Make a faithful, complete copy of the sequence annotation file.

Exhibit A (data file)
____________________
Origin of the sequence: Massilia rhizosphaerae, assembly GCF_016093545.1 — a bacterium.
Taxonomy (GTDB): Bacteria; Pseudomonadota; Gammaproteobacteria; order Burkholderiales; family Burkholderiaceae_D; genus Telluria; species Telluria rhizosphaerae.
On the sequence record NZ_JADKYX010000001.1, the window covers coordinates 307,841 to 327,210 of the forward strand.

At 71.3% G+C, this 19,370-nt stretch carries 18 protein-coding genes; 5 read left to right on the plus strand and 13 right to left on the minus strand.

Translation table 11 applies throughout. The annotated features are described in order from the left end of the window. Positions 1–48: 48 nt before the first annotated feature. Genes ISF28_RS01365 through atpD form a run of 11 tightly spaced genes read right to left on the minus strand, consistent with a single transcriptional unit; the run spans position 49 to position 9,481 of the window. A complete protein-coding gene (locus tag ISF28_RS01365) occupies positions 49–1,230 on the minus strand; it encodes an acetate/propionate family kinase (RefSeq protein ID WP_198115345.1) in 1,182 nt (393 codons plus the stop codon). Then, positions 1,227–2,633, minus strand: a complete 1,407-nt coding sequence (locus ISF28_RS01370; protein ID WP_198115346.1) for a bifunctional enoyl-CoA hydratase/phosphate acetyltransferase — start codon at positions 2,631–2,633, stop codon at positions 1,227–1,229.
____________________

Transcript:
Origin of the sequence: Massilia rhizosphaerae, assembly GCF_016093545.1 — a bacterium.
Taxonomy (GTDB): Bacteria; Pseudomonadota; Gammaproteobacteria; order Burkholderiales; family Burkholderiaceae_D; genus Telluria; species Telluria rhizosphaerae.
On the sequence record NZ_JADKYX010000001.1, the window covers coordinates 307,841 to 327,210 of the forward strand.

At 71.3% G+C, this 19,370-nt stretch carries 18 protein-coding genes; 5 read left to right on the plus strand and 13 right to left on the minus strand.

Translation table 11 applies throughout. The annotated features are described in order from the left end of the window. Positions 1–48: 48 nt before the first annotated feature. Genes ISF28_RS01365 through atpD form a run of 11 tightly spaced genes read right to left on the minus strand, consistent with a single transcriptional unit; the run spans position 49 to position 9,481 of the window. A complete protein-coding gene (locus tag ISF28_RS01365) occupies positions 49–1,230 on the minus strand; it encodes an acetate/propionate family kinase (RefSeq protein ID WP_198115345.1) in 1,182 nt (393 codons plus the stop codon). Then, positions 1,227–2,633, minus strand: a complete 1,407-nt coding sequence (locus ISF28_RS01370; protein ID WP_198115346.1) for a bifunctional enoyl-CoA hydratase/phosphate acetyltransferase — start codon at positions 2,631–2,633, stop codon at positions 1,227–1,229.